Three men and a boy (and a coal mine…)
In 1735, three men and a boy from an unassuming village near Bristol made the headlines. As one cheaply printed broadside says, “amongst the many and various accounts which have been given us of accidents happening to mankind, nothing has occur’d more particular for many years than the following account from Bristol”.
Joseph Smith, 69, Edward Peacock, Abraham Peacock (his son) and Thomas Hemings of Mangotsfield worked in an old coal mine near Two Mile Hill in Kings Wood. In the early 18th century, coalfields were divided into ‘liberties’. Aristocratic families owned these liberties and leased the mining rights to master colliers, the so-called ‘adventurers of the coal mines’. This particular mine was owned by the Chester family and run by one Joseph Jefferies.
On this fateful day a “prodigious torrent of water burst out of the veins”, spelling “nigh immediate death” for the miners. Their candles were extinguished instantly and the mine began to flood. As the water rose, the men scrabbled for higher ground until they found a “hatchin”, a local term meaning a “high slant from whence coal has been dug”.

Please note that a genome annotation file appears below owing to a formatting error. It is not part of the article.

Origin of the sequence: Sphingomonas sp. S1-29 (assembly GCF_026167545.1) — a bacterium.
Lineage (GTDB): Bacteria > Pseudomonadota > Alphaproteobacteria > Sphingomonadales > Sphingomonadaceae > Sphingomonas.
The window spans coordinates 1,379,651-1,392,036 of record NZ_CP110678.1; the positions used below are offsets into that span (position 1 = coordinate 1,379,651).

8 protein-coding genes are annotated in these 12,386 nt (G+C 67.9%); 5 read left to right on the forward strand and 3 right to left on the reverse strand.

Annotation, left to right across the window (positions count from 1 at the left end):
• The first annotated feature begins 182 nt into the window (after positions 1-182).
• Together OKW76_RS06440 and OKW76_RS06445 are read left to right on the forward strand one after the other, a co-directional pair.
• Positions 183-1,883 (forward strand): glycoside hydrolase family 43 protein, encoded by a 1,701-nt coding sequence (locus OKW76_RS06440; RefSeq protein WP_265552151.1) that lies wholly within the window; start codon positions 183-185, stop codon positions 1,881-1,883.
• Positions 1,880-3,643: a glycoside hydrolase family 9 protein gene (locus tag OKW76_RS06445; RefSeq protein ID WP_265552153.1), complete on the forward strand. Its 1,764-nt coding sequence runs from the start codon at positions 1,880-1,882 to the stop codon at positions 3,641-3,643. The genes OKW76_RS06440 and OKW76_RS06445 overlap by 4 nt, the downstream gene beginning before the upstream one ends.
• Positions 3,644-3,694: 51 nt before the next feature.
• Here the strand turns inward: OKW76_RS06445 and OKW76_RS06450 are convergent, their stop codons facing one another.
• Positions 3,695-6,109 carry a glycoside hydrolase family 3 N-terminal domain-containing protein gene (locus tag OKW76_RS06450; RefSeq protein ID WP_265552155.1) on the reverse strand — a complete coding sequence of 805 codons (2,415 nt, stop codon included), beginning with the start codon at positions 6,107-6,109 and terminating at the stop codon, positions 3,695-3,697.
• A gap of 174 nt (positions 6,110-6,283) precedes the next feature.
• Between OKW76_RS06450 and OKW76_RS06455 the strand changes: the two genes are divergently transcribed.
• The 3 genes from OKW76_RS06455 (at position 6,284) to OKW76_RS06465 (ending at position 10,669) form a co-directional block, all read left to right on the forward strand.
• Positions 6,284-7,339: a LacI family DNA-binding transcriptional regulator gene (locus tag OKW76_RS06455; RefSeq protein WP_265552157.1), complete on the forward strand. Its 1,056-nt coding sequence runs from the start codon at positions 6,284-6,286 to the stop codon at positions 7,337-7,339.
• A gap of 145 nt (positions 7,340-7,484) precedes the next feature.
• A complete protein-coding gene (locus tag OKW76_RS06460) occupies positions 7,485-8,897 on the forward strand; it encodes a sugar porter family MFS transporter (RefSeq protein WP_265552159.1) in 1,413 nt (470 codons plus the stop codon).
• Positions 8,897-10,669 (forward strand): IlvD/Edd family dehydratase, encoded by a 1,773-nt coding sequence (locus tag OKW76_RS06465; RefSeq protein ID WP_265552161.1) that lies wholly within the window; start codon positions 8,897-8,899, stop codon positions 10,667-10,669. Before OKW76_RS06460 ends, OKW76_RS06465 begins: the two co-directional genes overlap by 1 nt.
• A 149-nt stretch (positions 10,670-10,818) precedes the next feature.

They huddled together on this ledge, in the darkness, for 10 days and 19 hours. They divvied up a bit of beef and a crust of bread between themselves and drunk their last drops of water. As the days passed, desperation forced them into “drinking their own urine”, chewing on coal chips and even “a piece of shoe”.
Why did it take so long for the miners to be rescued? Well, the colliers on the surface tried several times to go down into the mine and rescue their “unfortunate brethren” but they suspected a “black damp in the work”. Black damp is a noxious mixture of poisonous gas that eliminates oxygen from the atmosphere, causing suffocation. It’s common in mines and, nowadays, there are safety measures in place to combat this but in the early 18th century there were none.
Eventually, a last ditch rescue attempt was successful. The rescuers apparently carried down a “quantity of burning coals” and “draughted the damp” so they could reach the miners. The writer of this broadside declares that, “what with the heat of the place they were in, and the nauseous fumes of their bodies, their want of water and meat during so long a time,” the survival of the miners must be considered “nothing else but a surprising miracle”.
So what happened next? A long spell in hospital? Early retirement? Nope! These miners were made of tougher stuff than that. They received some “comfortable refreshment”, walked to their respective homes and faded into obscurity as local printers found another melodramatic story to report. And that was the end of that!
Curator, Printed Heritage Collections